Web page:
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Dinosaurs were huge—it's common knowledge. So why aren't modern mammals anywhere near that size? In this episode of SciShow, Hank gives a quick run-down of the reasons scientists think the land mammals of today are nowhere near the size of the largest sauropods. Some of them might surprise you!

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It's true that there are animals today, notably the blue whale, that's the largest creature ever to inhabit the earth, that are bigger than dinosaurs but no creature that currently walks on land gets anywhere close to the size of the super dinos.

The largest recorded species of dinosaur probably is Amphicoelias fragillimus which measured up to 60 meters and weighed 122 metric tons. By comparison the African Savanna Elephant, the largest modern land animal clocks in at just 3 to 4 meters tall and 5 and a half tons.  Both herbivores. So why aren't there land mammals today that are as big as the dinosaurs?

The fossil record gives us some clues as to when and how if not exactly why mammals hit their limit. After the last of the dinos disappeared around 65 million years ago, the size and diversity of mammals went totally nuts...until it didn't. Around 30 million years ago, a kind of giant rhino giraffe beast topped out at 5 meters tall and 7 and a half meters long grabbing the record for the biggest mammal to ever walk the earth.  

Scientists think that there are several limiting factors that have kept modern land animals from approaching Supersaurus sizes. First, mammals give birth to live young.  A mama dinosaur can just lay a bunch of eggs and walk away but a mammal has to gestate and nurse and rear babies at a great energetic cost.  Large mammals also have long periods of gestation  Giraffes and rhinos gestate for about 15 months and elephants are pregnant for nearly two years.  And the longer a pregnancy is, the more dangerous they are for both the mother and the young so a mega herbivore would probably experience an unfeasibly long and dangerous pregnancy.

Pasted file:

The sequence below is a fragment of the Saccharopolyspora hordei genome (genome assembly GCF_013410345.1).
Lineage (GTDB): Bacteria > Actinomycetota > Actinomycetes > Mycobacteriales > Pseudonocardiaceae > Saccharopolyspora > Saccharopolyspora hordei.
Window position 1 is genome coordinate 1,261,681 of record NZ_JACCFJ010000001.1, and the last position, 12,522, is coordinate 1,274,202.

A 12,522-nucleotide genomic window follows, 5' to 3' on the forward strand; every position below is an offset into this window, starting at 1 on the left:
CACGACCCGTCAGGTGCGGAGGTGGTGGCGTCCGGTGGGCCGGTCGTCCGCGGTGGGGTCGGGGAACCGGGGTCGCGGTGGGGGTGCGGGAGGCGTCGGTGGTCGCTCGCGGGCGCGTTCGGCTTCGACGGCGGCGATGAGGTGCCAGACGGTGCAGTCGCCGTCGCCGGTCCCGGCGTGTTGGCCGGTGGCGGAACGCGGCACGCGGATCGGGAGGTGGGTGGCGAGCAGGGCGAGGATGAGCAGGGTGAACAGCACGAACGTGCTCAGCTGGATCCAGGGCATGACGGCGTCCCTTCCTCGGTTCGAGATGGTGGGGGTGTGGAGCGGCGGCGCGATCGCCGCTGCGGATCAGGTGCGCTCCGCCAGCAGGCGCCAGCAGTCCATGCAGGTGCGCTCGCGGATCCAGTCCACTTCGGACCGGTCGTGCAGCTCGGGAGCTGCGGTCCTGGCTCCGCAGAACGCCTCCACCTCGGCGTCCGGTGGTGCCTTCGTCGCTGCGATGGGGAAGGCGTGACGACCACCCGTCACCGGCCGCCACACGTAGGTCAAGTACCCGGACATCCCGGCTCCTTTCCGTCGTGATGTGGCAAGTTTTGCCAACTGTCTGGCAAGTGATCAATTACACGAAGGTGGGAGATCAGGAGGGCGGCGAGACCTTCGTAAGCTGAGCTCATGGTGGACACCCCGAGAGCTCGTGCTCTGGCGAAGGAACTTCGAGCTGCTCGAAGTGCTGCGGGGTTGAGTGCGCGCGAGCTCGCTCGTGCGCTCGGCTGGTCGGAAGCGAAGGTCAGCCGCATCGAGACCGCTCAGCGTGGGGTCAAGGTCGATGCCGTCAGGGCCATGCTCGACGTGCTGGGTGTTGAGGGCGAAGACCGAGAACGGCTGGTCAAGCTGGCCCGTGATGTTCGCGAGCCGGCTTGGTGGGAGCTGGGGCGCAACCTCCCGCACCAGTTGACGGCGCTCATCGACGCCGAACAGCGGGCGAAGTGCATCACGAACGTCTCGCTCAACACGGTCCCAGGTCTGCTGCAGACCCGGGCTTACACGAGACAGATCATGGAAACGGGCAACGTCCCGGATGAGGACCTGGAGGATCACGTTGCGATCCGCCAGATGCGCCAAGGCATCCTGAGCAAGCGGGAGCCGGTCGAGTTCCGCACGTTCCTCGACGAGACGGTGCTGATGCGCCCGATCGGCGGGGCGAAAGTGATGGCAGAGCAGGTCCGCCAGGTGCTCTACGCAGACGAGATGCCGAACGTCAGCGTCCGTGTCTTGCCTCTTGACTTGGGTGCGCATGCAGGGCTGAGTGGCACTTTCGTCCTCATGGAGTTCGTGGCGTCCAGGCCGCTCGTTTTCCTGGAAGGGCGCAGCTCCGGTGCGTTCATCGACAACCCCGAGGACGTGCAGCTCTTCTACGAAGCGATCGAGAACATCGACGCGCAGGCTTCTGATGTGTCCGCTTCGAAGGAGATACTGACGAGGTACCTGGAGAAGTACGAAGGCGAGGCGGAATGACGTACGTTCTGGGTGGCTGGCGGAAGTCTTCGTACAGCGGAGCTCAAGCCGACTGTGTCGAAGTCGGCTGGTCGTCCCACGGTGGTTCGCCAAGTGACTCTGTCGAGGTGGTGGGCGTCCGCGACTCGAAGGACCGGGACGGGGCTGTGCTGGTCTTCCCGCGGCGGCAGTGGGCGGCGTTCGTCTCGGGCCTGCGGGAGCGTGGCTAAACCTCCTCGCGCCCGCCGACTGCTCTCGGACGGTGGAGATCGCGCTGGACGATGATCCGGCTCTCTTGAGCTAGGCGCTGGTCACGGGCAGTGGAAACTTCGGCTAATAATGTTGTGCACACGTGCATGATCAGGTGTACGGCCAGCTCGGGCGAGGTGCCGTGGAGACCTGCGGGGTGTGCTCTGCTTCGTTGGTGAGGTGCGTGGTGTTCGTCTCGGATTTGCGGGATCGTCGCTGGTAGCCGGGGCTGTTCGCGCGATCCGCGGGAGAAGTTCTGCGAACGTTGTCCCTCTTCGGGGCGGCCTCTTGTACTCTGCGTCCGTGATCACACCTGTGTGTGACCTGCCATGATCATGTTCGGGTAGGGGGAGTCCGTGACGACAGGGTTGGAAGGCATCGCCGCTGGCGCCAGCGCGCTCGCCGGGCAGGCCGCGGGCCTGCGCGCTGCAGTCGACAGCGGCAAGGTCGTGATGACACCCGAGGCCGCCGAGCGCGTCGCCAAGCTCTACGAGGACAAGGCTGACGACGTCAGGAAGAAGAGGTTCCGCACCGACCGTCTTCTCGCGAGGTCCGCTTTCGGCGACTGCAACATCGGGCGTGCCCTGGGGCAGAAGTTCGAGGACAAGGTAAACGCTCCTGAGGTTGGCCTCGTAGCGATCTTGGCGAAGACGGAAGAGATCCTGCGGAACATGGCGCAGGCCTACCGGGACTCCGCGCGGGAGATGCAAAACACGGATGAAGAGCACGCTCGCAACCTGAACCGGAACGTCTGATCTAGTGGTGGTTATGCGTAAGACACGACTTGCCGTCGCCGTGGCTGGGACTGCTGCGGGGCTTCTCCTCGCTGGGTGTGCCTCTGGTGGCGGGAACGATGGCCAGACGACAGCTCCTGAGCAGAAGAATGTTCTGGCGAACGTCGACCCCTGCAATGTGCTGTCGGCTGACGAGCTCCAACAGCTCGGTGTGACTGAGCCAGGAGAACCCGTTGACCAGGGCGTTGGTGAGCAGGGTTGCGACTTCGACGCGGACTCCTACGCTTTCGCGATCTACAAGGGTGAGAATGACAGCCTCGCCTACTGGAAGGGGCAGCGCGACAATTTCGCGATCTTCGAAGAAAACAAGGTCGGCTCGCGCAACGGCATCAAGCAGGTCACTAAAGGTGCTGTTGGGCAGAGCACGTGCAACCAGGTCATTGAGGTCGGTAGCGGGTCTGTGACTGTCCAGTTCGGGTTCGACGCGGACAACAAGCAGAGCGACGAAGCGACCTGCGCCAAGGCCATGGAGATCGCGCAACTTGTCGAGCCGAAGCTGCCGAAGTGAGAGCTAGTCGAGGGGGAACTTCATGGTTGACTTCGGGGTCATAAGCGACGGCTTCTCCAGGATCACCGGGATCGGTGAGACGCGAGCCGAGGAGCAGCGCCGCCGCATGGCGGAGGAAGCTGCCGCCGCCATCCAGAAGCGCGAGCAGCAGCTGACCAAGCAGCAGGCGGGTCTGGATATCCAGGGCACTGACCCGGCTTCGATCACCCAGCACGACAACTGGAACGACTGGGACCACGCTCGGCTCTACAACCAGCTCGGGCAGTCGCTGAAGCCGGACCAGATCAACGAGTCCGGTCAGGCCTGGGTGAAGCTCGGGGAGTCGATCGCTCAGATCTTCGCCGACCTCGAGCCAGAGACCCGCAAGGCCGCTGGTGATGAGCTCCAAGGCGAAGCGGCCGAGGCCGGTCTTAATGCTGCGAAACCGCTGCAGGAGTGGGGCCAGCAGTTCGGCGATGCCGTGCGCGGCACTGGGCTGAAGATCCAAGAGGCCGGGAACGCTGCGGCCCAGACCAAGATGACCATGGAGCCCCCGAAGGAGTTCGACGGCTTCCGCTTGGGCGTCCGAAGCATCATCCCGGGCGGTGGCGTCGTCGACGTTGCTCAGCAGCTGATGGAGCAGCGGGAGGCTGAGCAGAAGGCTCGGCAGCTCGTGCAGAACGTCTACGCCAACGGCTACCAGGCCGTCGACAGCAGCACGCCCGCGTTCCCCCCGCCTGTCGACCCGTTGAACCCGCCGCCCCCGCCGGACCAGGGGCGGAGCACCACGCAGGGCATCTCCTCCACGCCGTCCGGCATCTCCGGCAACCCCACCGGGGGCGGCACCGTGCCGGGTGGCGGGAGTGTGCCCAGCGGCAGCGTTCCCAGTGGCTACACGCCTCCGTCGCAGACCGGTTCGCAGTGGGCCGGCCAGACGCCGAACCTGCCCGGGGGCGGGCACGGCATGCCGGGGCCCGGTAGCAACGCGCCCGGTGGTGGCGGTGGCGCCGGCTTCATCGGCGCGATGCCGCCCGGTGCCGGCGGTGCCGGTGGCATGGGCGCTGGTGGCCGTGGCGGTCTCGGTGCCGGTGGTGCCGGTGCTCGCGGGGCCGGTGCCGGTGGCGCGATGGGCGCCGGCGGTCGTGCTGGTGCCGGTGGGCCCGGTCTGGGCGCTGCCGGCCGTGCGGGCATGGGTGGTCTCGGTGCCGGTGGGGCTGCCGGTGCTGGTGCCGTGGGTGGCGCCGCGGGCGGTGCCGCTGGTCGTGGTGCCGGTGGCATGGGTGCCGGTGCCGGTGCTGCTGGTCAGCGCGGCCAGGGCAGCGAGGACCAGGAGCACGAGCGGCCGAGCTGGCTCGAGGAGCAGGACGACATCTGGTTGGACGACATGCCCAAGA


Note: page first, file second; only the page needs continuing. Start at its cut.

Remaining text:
Another theory suggests the dinosaurs grew so large because of Earth's climate and ecology at the time. A warmer muggy climate with a higher carbon content in the air made the vegetation grow off the hook.  Sauropods basically lived in a massive smorgasbord and they may have got so titanic simply because they could.  But the environment changed over time and herbivores today don't live in such prime conditions.  

Reason number 3: today's land mammals are further limited by their skeletal systems.  Sauropod fossils show evidence of avian like air sacs that made for much lighter skeletons than you'd expect in animals so large.  Some of these dudes were 30 meters long but only weighed an estimated 40 tons.  A modern land mammal that size would likely weigh nearly twice that and basically be too heavy to get around.  

Finally the fourth and maybe coolest reason, a mega mammal would probably cook its own tissues.  Mammals, as you probably know, are endothermic or "warm blooded".  Our bodies generate and maintain their own temperature internally.  Reptiles, meanwhile, are ectothermic or "cold blooded", absorbing heat from their environment like a snake sunning on a rock.  There's actually debate as to whether some dinosaurs were warm blooded like birds or if they had some sort of intermediate system that was neither all cold blooded nor all warm, but regardless we know a mammal uses way more energy than a similar sized reptile so it's probable that modern land mammals couldn't get much bigger than elephants without actually cooking themselves from within.  That's enough to make be perfectly happy being this size.

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